A low-income country of more than 100 million people, Ethiopia has made impressive socioeconomic progress over the last decade. The poverty rate has been cut roughly in half, and access to education, health care, and other basic social services has markedly increased. Nonetheless, significant development and humanitarian challenges persist. Eighty percent of the population relies on rain-fed agriculture for its livelihood, and a third of the population is food insecure.
In 2018, Ethiopia had the highest number of newly displaced people in the world: almost 2.9 million. This movement was driven largely by intercommunal violence, but also by drought. The country experiences frequent, sometimes severe, droughts, as well as seasonal flooding, which disrupt food production, worsen food insecurity, and lead to displacement. This highly variable climate system and the underlying vulnerability of Ethiopia’s population make them vulnerable to natural hazards and the effects of climate change.
In 2015–2016, Ethiopia suffered one of its worst droughts in 50 years, caused in part by El Niño climatic changes. The impacts were compounded by below-average rainfall in 2016 and 2017, which primarily affected the south and southeastern parts of the country. The protracted nature of the droughts, followed by severe flooding in parts of the country in 2018, left many households unable to recover. Millions of people continue to require humanitarian support in the face of high levels of food insecurity, and approximately 508,000 people remain displaced by climate-related causes such as droughts.
The Somali region was one of the worst affected areas in Ethiopia. Almost 350,000 individuals who have been displaced by drought and other climate-related causes reside in the Somali region. The drought internally displaced persons (IDPs) whom the Refugees International team interviewed were largely destitute pastoralists who had faced catastrophic, unrecoverable loss to their livestock. Most have been displaced for three to four years and are living in peri-urban areas. In general, they have settled in places where local integration is more feasible because the host community is of their same clan. These host communities are generally welcoming but have few resources to share.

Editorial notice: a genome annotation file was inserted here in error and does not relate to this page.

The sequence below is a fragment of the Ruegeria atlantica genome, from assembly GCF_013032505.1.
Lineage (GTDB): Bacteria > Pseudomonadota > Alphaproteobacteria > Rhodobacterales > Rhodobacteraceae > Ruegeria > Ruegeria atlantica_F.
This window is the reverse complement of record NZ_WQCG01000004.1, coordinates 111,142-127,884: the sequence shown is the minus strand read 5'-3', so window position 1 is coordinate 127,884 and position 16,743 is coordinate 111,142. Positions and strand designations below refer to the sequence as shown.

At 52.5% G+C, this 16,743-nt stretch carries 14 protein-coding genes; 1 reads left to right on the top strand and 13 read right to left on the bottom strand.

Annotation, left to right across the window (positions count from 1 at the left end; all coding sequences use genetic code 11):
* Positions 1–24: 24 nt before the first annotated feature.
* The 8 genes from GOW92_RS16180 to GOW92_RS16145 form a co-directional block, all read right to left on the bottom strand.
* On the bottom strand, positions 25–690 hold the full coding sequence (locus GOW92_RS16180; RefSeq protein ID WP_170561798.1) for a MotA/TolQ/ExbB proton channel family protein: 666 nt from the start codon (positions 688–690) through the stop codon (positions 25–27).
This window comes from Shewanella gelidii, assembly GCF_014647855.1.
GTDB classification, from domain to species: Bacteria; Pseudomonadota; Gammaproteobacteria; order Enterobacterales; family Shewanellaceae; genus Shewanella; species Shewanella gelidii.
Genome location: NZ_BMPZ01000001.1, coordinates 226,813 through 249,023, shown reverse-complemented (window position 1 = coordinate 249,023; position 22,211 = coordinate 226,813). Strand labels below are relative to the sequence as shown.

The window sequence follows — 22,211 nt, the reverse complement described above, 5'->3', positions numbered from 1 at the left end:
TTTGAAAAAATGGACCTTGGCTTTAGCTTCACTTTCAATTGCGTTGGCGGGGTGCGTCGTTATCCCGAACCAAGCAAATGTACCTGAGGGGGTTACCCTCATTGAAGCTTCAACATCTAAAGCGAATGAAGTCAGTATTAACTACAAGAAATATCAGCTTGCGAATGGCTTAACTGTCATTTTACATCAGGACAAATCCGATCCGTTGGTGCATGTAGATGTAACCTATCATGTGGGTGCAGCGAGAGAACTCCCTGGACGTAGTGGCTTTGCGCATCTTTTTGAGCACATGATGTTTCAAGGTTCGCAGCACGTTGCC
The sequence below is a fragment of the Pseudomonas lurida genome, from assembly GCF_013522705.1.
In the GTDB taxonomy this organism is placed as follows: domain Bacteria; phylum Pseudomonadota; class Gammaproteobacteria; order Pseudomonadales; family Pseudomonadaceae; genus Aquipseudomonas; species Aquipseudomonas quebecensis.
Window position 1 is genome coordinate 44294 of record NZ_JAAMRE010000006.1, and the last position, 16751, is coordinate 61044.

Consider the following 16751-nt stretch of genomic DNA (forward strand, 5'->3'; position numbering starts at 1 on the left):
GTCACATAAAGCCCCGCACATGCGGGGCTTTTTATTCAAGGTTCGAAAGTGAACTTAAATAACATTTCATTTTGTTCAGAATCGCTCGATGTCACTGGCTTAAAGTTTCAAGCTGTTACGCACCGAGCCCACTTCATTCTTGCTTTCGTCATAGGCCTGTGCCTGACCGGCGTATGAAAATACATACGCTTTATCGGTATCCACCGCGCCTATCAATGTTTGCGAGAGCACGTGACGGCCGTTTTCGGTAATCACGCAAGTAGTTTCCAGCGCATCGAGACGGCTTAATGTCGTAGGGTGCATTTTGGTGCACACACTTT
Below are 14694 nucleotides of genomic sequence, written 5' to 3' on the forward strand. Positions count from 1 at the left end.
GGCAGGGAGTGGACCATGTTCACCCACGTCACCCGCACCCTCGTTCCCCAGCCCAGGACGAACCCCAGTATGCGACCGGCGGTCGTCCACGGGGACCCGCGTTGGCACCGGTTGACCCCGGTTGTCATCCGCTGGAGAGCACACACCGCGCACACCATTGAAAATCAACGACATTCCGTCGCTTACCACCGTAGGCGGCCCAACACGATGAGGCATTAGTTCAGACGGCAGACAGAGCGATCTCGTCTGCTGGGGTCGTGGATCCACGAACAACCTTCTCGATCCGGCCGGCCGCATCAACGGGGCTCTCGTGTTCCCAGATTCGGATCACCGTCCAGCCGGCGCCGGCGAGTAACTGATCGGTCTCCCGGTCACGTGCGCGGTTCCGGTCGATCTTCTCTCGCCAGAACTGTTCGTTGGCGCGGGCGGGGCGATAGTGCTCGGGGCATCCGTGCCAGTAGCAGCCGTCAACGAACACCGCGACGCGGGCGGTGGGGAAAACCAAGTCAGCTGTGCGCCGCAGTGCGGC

A vast majority of the IDPs whom Refugees International interviewed do not want to return to a pastoral way of life. However, there was a notable generational divide. The older generation was willing to return home to restart their pastoralist life, but the younger generation—especially women and teenagers—wanted to learn new skills, such as farming, or start their own businesses.
Context in Ethiopia: International and Government Efforts to Address Resilience and Ongoing Challenges
Recognizing the threat that climate change presents to Ethiopia’s development and the human security of its people, the government of Ethiopia has been partnering with development and humanitarian partners to promote resilience—that is, the capacity of individuals and communities “to resist, absorb, accommodate, adapt to, transform and recover from the effects of a hazard in a timely and efficient manner,” preserve stability, or even adapt in a more sustainable way.
In the Ethiopian context, as elsewhere, building resilience serves several critical purposes. First, it enables displaced populations to seize opportunities for development and withstand future shocks. Second, it ensures that communities hosting IDPs can better address the needs of the displaced even as they themselves face challenges. Third, for all communities, resilience building helps ensure that natural hazards do not become disasters that cause suffering and displacement in the first place. It is important to understand resilience building in Ethiopia in the context of all of these objectives.
It has become clear that resilience building for climate-related disasters must be made a higher priority; however, investments unfortunately have fallen short thus far. In 2014, the Somali regional government worked with the International Organization for Migration (IOM) to establish and then co-lead the Durable Solutions Working Group (DSWG). Early on, the DSWG conducted an IDP Verification and Intentions Survey to inform strategic planning. Subsequent analysis showed an increase in the proportion of persons displaced by climate-related causes rather than conflict. In addition, Refugees International was told that the results of the intention survey clearly demonstrated the need for durable solutions, including shelter, educational support, and income-generation activities. In field interviews, Refugees International learned that the focus on conflict displacement resulted in only a limited number of political and financial commitments made to populations displaced by climate-related causes.